An Oklahoma City man seemed to think he was above the law as a city employee who worked as a mechanic servicing police cars. Police responded to a call about a bar fight at Don Quixote Club on Portland Avenue at early Saturday evening. When they arrived, they found Daniel Abraham Brewer, 42, with injuries to his face and being yelled at by a woman. The woman told police that as she was returning to her table from the restroom, Brewer reached around her and grabbed her breasts. She says that when she turned to confront him, Brewer punched her in the face and pulled her hair. Brewer sustained the injuries to his face when two men attempted to subdue him, taking him to the ground and punching him in the face "in self defense," according to the men. When police attempted to speak with Brewer, he shouted obscenities at them, saying, "(Expletive) you. I'm a city employee for fleet services and I work on your cars." Unfortunately for Brewer, there is no diplomatic immunity for city maintenance workers. He was arrested on a complaint of sexual battery and booked into the Oklahoma County Jail before being released on bail. Oklahoma Sexual Battery Law Sexual battery is a catch-all crime that encompasses various types of non-consensual sexual physical contact the falls short of rape. If the alleged victim is under the age of 16, a perpetrator would be charged with lewd acts with a minor, also referred to as lewd molestation or child sexual abuse. However, if the alleged victim is aged 16 or older, in most cases, an individual who makes unwanted physical contact for sexual gratification would be charged with sexual battery. Sexual battery is defined under 21 O.S. § 1123 of the Oklahoma criminal code: B. No person shall commit sexual battery on any other person. "Sexual battery" shall mean the intentional touching, mauling or feeling of the body or private parts of any person sixteen (16) years of age or older, in a lewd and lascivious manner and without the consent of that person or when committed by a state, county, municipal or political subdivision employee or a contractor or an employee of a contractor of the state, a county, a municipality or political subdivision of this state upon a person who is under the legal custody, supervision or authority of a state agency, a county, a municipality or a political subdivision of this state. Sexual battery is a felony punishable by a maximum of five years in prison. There are three elements which must be proven in order for prosecutors to obtain a sexual battery conviction:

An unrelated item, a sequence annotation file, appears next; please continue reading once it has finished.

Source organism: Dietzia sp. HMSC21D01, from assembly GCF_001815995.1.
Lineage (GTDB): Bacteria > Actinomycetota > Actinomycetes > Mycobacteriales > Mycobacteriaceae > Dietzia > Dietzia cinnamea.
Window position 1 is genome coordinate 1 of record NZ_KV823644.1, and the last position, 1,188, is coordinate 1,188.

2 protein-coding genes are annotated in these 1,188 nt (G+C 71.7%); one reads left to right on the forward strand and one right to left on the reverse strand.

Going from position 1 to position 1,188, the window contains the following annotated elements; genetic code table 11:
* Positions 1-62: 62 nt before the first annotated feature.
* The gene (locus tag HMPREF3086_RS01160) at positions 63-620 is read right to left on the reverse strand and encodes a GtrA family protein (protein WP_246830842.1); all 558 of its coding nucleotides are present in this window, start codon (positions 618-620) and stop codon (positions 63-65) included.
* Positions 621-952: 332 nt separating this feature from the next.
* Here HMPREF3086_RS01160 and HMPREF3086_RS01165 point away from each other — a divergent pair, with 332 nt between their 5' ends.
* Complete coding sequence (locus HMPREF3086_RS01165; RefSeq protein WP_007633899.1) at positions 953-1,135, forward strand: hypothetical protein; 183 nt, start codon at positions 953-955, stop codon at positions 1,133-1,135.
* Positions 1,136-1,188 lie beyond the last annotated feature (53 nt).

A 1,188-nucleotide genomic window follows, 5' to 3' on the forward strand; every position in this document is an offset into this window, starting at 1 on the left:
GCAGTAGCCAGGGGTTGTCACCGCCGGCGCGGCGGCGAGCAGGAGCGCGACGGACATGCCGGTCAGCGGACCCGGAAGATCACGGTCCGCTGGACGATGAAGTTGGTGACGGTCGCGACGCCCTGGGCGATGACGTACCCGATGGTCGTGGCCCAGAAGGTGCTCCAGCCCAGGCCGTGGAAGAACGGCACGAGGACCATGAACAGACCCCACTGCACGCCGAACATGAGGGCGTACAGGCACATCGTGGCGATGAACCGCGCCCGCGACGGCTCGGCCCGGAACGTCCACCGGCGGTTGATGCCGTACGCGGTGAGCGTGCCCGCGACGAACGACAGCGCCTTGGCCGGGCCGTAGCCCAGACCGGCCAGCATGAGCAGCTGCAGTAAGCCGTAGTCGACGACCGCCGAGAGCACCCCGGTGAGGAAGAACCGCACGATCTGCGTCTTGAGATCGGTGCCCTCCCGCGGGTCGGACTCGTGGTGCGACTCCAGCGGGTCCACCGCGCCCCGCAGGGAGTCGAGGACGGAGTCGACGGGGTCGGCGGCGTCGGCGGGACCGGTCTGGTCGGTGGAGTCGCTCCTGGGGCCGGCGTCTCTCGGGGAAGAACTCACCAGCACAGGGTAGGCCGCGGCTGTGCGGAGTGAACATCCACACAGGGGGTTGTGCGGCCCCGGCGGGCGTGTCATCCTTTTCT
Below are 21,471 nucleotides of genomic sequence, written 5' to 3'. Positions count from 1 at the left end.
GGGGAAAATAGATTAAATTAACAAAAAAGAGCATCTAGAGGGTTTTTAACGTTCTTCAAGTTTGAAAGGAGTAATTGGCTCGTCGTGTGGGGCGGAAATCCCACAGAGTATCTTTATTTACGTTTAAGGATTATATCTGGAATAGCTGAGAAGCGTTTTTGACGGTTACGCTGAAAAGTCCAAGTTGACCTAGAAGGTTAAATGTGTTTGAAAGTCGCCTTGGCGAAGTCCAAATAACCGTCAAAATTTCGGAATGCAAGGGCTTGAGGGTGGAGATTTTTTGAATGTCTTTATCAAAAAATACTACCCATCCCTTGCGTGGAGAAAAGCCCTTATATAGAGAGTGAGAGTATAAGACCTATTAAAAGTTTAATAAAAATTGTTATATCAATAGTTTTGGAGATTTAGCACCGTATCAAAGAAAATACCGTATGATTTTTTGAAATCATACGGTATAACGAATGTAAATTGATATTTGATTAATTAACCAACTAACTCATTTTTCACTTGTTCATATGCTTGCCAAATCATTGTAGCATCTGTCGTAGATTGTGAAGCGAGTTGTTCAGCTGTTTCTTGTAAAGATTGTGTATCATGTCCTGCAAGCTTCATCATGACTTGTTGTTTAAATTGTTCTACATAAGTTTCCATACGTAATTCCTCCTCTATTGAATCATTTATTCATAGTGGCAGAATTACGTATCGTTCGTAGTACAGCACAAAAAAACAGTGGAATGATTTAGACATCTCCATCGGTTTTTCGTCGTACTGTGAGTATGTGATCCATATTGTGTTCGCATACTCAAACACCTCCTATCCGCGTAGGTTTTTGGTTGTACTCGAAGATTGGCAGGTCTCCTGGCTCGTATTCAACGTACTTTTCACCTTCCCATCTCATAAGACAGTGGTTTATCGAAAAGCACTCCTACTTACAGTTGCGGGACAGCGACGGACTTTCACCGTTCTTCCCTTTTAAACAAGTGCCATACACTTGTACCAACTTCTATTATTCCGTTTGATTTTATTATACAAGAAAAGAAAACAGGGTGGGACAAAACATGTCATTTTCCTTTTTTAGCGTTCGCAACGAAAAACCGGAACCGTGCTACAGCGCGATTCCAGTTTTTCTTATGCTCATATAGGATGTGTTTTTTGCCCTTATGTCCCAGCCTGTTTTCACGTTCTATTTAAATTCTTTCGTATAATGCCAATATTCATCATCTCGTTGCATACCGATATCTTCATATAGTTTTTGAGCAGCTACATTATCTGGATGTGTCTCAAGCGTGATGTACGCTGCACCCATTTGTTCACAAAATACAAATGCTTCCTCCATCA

- Lewdness or sexual gratification
- Lack of consent
- Lack of intent - The defendant accidentally brushed against the accuser. Bumping up against someone in a crowded place would not likely be sexual battery.
- Lack of sexual purpose - The defendant's actions were not lewd or lascivious, provided no sexual gratification, and were not intended to do so. "Roughhousing" would not typically be sexual battery.
- Consent of the alleged victim - If sexual contact occurred, and the accuser consented to the act, sexual battery did not occur.